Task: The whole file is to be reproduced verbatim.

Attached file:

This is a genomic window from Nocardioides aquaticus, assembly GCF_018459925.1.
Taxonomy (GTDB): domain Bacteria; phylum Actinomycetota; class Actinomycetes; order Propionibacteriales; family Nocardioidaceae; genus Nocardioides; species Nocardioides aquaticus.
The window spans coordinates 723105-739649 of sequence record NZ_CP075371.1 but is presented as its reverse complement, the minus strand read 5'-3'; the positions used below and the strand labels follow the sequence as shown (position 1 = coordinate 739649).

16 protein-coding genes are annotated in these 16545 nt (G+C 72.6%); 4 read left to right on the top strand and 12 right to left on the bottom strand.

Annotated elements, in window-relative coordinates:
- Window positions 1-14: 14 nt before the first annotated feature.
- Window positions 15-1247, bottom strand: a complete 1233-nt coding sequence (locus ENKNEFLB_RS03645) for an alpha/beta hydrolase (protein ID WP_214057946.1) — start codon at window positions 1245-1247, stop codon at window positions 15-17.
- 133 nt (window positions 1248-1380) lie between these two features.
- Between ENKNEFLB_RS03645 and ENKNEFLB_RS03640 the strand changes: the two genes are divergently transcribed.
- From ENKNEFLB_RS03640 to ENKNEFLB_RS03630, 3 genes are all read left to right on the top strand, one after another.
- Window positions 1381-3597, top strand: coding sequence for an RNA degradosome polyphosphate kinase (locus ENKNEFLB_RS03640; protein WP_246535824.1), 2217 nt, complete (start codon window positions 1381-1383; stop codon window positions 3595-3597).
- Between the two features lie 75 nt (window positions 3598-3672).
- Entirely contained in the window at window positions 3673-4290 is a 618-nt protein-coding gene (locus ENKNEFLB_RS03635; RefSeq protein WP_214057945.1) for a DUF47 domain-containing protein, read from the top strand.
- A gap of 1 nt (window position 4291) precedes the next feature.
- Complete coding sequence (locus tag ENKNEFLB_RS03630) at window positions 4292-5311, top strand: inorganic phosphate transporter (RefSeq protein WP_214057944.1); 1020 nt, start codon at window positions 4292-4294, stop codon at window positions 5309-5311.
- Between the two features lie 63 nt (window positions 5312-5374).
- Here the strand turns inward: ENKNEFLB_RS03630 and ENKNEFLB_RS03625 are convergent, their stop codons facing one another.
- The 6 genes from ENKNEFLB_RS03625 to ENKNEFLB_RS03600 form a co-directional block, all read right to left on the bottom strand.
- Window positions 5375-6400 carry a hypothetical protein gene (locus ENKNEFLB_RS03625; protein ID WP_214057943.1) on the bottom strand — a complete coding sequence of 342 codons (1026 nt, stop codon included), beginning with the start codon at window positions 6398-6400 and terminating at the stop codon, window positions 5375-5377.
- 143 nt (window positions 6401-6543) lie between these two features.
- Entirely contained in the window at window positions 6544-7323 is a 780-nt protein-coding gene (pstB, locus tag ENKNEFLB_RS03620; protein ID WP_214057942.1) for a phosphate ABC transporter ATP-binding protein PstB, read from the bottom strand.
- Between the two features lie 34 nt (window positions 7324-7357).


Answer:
This is a genomic window from Nocardioides aquaticus, assembly GCF_018459925.1.
Taxonomy (GTDB): domain Bacteria; phylum Actinomycetota; class Actinomycetes; order Propionibacteriales; family Nocardioidaceae; genus Nocardioides; species Nocardioides aquaticus.
The window spans coordinates 723105-739649 of sequence record NZ_CP075371.1 but is presented as its reverse complement, the minus strand read 5'-3'; the positions used below and the strand labels follow the sequence as shown (position 1 = coordinate 739649).

16 protein-coding genes are annotated in these 16545 nt (G+C 72.6%); 4 read left to right on the top strand and 12 right to left on the bottom strand.

Annotated elements, in window-relative coordinates:
- Window positions 1-14: 14 nt before the first annotated feature.
- Window positions 15-1247, bottom strand: a complete 1233-nt coding sequence (locus ENKNEFLB_RS03645) for an alpha/beta hydrolase (protein ID WP_214057946.1) — start codon at window positions 1245-1247, stop codon at window positions 15-17.
- 133 nt (window positions 1248-1380) lie between these two features.
- Between ENKNEFLB_RS03645 and ENKNEFLB_RS03640 the strand changes: the two genes are divergently transcribed.
- From ENKNEFLB_RS03640 to ENKNEFLB_RS03630, 3 genes are all read left to right on the top strand, one after another.
- Window positions 1381-3597, top strand: coding sequence for an RNA degradosome polyphosphate kinase (locus ENKNEFLB_RS03640; protein WP_246535824.1), 2217 nt, complete (start codon window positions 1381-1383; stop codon window positions 3595-3597).
- Between the two features lie 75 nt (window positions 3598-3672).
- Entirely contained in the window at window positions 3673-4290 is a 618-nt protein-coding gene (locus ENKNEFLB_RS03635; RefSeq protein WP_214057945.1) for a DUF47 domain-containing protein, read from the top strand.
- A gap of 1 nt (window position 4291) precedes the next feature.
- Complete coding sequence (locus tag ENKNEFLB_RS03630) at window positions 4292-5311, top strand: inorganic phosphate transporter (RefSeq protein WP_214057944.1); 1020 nt, start codon at window positions 4292-4294, stop codon at window positions 5309-5311.
- Between the two features lie 63 nt (window positions 5312-5374).
- Here the strand turns inward: ENKNEFLB_RS03630 and ENKNEFLB_RS03625 are convergent, their stop codons facing one another.
- The 6 genes from ENKNEFLB_RS03625 to ENKNEFLB_RS03600 form a co-directional block, all read right to left on the bottom strand.
- Window positions 5375-6400 carry a hypothetical protein gene (locus ENKNEFLB_RS03625; protein ID WP_214057943.1) on the bottom strand — a complete coding sequence of 342 codons (1026 nt, stop codon included), beginning with the start codon at window positions 6398-6400 and terminating at the stop codon, window positions 5375-5377.
- 143 nt (window positions 6401-6543) lie between these two features.
- Entirely contained in the window at window positions 6544-7323 is a 780-nt protein-coding gene (pstB, locus tag ENKNEFLB_RS03620; protein ID WP_214057942.1) for a phosphate ABC transporter ATP-binding protein PstB, read from the bottom strand.
- Between the two features lie 34 nt (window positions 7324-7357).